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North Korean Prison Camp Survivors Testify Before US Congressional Panel

North Korean leader Kim Jong Il, second right, and Russian President Dmitry Medvedev, second left, during a meeting an a military garrison, outside Ulan-Ude, Wednesday, Aug. 24, 2011
North Korean leader Kim Jong Il, second right, and Russian President Dmitry Medvedev, second left, during a meeting an a military garrison, outside Ulan-Ude, Wednesday, Aug. 24, 2011
Cindy Saine

Two survivors of North Korean prison camps testified before a U.S. congressional panel about the abuse they and their families endured for decades.  The two women defectors say they speak for for as many as 200,000 prisoners being held in forced labor camps in North Korea.

The chairman of the House of Representatives Foreign Affairs Subcommittee on Africa, Global Health and Human Rights, Republican Chris Smith, welcomed two women who had come to shed light on the fate of political prisoners in North Korea.

"Mrs. Kim Young Soon and Mrs. Kim Hye Sook, who both have survived the extreme deprivations of the North Korean prison camps, have traveled all the way from South Korea to share their experiences with our subcommittee," said Smith.

Smith said the two survivors' testimony is especially valuable because North Korea is so closed to the outside world that it often evades scrutiny.

Kim Hye Sook told the panel how North Korean security forces came to her home in 1975 when she was 13-years-old, and dragged her and her family to a prison camp, where she spent the next 28 years.

"I cannot even begin to describe how many people suffered and died because of starvation in the prison camp, and how many people were killed without reason for not listening to authorities or not showing enough repentance through public execution by firing squad," she said.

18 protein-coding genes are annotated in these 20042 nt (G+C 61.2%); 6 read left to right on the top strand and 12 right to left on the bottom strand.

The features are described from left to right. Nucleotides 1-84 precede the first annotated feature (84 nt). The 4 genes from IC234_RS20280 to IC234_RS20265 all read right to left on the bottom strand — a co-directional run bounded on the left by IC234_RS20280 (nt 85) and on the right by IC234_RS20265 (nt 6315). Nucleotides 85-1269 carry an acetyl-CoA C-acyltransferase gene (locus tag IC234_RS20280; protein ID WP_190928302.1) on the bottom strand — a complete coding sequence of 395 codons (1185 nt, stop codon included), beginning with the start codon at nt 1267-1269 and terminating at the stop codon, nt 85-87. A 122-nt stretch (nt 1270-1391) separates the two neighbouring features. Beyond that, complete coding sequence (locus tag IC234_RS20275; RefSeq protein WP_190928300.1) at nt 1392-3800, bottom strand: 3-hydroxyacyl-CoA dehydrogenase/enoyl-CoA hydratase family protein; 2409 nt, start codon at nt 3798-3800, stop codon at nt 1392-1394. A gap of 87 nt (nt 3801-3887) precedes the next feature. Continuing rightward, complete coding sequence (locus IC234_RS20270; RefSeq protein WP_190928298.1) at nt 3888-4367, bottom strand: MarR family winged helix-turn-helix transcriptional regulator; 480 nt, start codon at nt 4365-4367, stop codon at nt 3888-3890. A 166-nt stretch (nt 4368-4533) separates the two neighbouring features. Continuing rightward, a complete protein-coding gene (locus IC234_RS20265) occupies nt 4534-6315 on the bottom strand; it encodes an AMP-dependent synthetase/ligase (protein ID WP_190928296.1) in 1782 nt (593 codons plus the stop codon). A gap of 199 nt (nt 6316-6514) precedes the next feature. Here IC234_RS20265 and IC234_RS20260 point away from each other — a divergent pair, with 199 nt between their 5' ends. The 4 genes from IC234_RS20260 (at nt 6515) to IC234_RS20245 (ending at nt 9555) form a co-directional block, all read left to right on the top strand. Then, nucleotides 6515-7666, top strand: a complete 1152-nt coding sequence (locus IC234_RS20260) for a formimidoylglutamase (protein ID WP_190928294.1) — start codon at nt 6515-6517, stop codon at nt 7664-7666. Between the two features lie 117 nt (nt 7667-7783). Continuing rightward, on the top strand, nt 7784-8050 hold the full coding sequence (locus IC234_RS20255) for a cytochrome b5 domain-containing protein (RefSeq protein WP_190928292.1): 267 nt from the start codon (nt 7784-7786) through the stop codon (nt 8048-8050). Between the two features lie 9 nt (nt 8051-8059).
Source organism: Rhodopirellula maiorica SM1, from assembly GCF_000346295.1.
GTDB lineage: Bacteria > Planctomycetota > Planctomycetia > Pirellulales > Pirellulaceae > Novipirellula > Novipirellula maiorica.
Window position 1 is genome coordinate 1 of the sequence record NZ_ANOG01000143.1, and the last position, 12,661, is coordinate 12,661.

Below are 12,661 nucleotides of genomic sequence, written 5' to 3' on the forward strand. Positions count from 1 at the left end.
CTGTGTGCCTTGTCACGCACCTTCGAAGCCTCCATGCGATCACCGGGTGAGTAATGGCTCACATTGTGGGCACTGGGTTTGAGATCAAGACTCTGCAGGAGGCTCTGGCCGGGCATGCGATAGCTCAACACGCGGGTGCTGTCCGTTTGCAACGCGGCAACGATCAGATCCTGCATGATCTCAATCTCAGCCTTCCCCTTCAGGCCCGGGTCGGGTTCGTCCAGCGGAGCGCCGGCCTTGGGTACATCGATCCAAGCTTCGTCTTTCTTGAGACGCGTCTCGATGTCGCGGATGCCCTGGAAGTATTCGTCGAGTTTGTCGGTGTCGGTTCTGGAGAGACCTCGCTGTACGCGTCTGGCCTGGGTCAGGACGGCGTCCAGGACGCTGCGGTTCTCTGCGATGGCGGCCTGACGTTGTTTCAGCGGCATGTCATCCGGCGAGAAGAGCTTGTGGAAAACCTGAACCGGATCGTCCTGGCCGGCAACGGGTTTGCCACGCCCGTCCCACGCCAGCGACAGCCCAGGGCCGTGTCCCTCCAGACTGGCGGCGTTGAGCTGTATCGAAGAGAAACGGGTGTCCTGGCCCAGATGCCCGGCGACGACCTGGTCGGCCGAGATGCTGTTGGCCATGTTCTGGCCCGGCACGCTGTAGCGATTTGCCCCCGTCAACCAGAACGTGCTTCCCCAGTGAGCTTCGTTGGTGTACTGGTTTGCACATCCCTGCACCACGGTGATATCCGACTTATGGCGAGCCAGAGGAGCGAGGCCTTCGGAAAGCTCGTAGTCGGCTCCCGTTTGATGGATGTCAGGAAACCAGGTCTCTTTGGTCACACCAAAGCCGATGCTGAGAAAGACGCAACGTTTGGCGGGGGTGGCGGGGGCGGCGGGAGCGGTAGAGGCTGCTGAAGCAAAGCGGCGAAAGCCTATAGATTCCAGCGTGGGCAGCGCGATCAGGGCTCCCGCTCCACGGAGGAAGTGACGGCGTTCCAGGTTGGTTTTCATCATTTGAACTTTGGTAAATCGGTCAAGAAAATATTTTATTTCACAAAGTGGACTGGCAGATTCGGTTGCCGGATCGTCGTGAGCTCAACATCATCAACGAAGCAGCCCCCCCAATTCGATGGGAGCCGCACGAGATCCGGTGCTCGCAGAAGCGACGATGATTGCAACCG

Kim Hye Sook said one of the rules of the camp was that inmates were not allowed to know why they are imprisoned.  She said all of the adults were forced to work in coal mines from sunup to sundown, and were responsible for preparing their own food, often only a gruel made from grass or tree bark.  She said she was plagued with hunger from the day she arrived at the camp, and longed to eat a bowl of white rice.  She contracted black lung disease in the coal mines, and lost her husband and brother in the camp.  When she was released and went to China, she said, she was a victim of human and sexual trafficking, and was sold several times.  She now lives in South Korea.

The other witness, Kim Young Soon, also delivered an emotional and moving testimony of her years in a prison camp.

"In conclusion, I would just like to say that in the political prison camps in North Korea, it is a place where the prisoners will eat anything that flies, crawls or grows in the fields," she said.

Kim Young Soon was a young dancer when she says she was taken to the prison camp for knowing about one of North Korean leader Kim Jong Il's mistresses.  From her original family of eight people, only two survived, including herself.  Kim Young Soon now lives in South Korea and is Vice President of the Committee for the Democratization of North Korea.

Another witness at the hearing was Suzanne Scholte of the Defense Forum Foundation.  She said former U.S. Presidents Bill Clinton and George W. Bush made the mistake of focusing on North Korea's nuclear weapons program and not enough on the human rights in the communist country.  She called on President Barack Obama to speak out on Pyongyang's human rights abuses.

"I think we should say, 'We want to give North Korea as much aid as they need, so that the people are not starving, but we want to be able to see that it is consumed.'  I think we should be talking about the fact that we want to help the people, we want to improve conditions there.  We would like to see the International Red Cross be able to go to the political prison camps," said Scholte.

Scholte said North Korea's leaders have been very effective in manipulating the Six Party Talks on their country's nuclear program.  She called on the United States and other countries to reach out directly to the North Korean people through radio broadcasts and to speak openly about the human rights violations and prison camps in the country.  

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